The London Review of Breakfasts

"Hope is a good breakfast, but it is a bad supper." (Francis Bacon)

Tuesday, July 15, 2014

Op-Egg: Why I Hate Going Out for Breakfast

by Fyodor Toastoevsky

Before moving to London from a sleepy West Midlands town I’d never given breakfast 'out' much thought; it was only when time or location necessitated it that I’d reluctantly take my eggs à la God-knows-whom, and it was precisely because it was necessitated that the food’s quality had never really mattered.

The difference between a greasy spoon breakfast and a breakfast at home is enormous; I have time for the former, as I am unlikely to prepare myself a white bap stuffed with bacon and dripping with grease and brown sauce. Therefore, when, on occasion, I have found myself eating a greasy-spoon breakfast, I have treated it as a different beast and thoroughly enjoyed it for what it is.

Here, in a city offering a chance for real community, though, I have found myself, for the first time, seeing people actively going out of their way to eat breakfast away from home despite having easy access to their kitchens, ample time and good ingredients. Somewhat naively, I  initially took this to mean that breakfasts ‘out’ in the capital were a cut above the rest.

I will beat around no bushes here; I am a scholar of homemade breakfasts. I am an expert in eggs, an artist in accompaniments and a maestro of the multitasking required to produce a fine breakfast. I was not born with these expertise; I worked on them weekly, with dedication and love, for even from a young age I could see the value inherent in them. Given that these are, with just a little patience, skills quite within our mortal grasps, it seems ridiculous that we should go through life without honing them, and absurd that we should spend the veritable bags of money requested by twee cafes to consume a love-starved and unsatisfying breakfast.

I do understand spending money on dining; if nothing else it’s probably the best way of experiencing cuisine you may not at home. Breakfast out, however, is beyond my comprehension. Its creation is neither a complicated nor an expensive procedure; yet when we eat it out we often spend a sickening amount just to have it as we wish. I mean, damn it, I shouldn't have to pay extra for coffee (or again for a second cup, should I wish it) and certainly I shouldn't have to do so for the basic privilege of bacon, as a fellow contributor once had to at Stoke Newington's Blue Legume. For a comparative drop in the bucket, I can feed a table of friends a lazy weekend feast the likes of which cash will not buy in the outside world.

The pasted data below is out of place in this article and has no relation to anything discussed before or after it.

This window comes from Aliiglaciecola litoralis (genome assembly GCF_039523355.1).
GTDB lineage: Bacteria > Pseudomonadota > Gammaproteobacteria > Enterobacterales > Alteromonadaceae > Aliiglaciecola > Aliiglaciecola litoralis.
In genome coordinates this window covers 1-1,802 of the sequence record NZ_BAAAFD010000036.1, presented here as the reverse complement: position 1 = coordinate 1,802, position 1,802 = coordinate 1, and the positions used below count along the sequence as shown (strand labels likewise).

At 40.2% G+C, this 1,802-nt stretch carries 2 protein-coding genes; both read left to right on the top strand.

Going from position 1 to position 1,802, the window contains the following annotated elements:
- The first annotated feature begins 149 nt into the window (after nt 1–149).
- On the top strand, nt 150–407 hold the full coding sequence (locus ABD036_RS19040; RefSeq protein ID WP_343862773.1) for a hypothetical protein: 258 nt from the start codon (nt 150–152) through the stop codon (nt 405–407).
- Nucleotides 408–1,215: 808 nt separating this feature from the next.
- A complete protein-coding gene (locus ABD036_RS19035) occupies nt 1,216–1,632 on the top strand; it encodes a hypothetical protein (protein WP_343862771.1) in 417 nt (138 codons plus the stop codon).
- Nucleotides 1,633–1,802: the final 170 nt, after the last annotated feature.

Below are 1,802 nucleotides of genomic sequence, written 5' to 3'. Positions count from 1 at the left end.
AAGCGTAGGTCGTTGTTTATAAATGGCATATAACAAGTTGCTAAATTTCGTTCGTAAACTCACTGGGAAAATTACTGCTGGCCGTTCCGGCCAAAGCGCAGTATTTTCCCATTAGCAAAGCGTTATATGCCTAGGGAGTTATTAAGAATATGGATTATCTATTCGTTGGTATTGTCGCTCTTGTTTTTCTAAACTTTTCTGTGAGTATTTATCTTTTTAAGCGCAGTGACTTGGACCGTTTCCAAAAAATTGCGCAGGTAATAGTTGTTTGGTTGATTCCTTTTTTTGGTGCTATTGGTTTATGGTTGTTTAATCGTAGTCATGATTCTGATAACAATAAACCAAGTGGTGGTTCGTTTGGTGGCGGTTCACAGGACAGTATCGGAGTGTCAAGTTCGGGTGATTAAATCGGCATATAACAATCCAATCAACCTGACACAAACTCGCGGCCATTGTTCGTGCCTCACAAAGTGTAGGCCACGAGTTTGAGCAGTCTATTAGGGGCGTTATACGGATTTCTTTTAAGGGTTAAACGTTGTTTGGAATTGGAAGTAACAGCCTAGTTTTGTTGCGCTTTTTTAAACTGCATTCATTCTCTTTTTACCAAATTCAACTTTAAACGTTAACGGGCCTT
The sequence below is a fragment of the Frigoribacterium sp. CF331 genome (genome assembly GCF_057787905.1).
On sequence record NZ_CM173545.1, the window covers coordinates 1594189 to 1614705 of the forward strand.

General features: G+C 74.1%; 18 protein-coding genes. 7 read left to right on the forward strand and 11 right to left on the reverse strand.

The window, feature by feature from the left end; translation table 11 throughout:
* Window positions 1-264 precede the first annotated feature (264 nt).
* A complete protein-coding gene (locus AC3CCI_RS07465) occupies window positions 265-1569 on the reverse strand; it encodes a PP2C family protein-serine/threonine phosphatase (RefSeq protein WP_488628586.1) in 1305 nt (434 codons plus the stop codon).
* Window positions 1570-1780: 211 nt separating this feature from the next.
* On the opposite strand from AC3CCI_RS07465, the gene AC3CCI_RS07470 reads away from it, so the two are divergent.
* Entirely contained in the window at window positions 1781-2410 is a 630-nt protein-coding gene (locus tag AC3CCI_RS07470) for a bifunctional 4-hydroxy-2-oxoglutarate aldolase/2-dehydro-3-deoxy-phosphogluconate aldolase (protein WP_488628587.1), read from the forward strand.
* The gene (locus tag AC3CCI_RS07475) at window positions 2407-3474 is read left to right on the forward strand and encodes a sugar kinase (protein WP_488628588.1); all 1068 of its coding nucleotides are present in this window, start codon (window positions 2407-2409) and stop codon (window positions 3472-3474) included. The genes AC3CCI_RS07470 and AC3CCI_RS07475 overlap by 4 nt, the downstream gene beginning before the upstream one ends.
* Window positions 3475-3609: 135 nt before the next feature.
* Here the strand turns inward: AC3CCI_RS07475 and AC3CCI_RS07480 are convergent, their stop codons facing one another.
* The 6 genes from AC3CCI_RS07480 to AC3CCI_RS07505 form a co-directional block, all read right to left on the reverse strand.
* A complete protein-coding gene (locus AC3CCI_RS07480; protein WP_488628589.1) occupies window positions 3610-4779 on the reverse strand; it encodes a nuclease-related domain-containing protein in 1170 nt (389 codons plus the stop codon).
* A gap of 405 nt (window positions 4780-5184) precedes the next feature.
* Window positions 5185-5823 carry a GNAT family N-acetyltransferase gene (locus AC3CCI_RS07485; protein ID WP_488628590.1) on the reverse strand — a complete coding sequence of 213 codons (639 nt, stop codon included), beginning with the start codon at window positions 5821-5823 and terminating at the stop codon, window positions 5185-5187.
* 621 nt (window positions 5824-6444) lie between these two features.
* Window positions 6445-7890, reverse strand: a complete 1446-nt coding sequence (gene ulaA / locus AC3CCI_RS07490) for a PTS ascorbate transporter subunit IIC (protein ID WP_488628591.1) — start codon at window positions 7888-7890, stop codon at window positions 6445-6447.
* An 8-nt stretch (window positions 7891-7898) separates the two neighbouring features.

Finances aside, it is a joy to prepare one’s own breakfast. There is no rush, there is no inexplicable wait, there is no want for space, and most importantly of all, the food is good and plentiful, every time. There is also, damn it, as much coffee as we like.

"But!" I hear you clamouring, "the washing up! The time! The effort of it all!" - well, to quote Theodore Roosevelt: "Nothing in the world is worth having or worth doing unless it means effort, pain, difficulty…", and let's be honest with ourselves; investing a little time in achieving the perfect start to your weekend is surely a sacrifice of far more worth than casting a fistful of money at a small plate of lukewarm non-breakfast and a cup of coffee you have to savour.

I implore you to remember the home-cooked breakfast, each of which is your own work of art, never quite the same twice. Don’t risk your valuable time and money on the whims of stony-faced cafe staff and nameless breakfast chefs.

Take control of your breakfasts and you take control of your weekends; take control of your weekends and you take control of your life.


Blogger Alicia Foodycat said...

"The basic privilege of bacon" - so very well said!

2:23 PM, July 15, 2014  
Anonymous paul haine said...

If I didn't go out for breakfast I'd probably never leave my flat at all.

7:22 PM, July 15, 2014  

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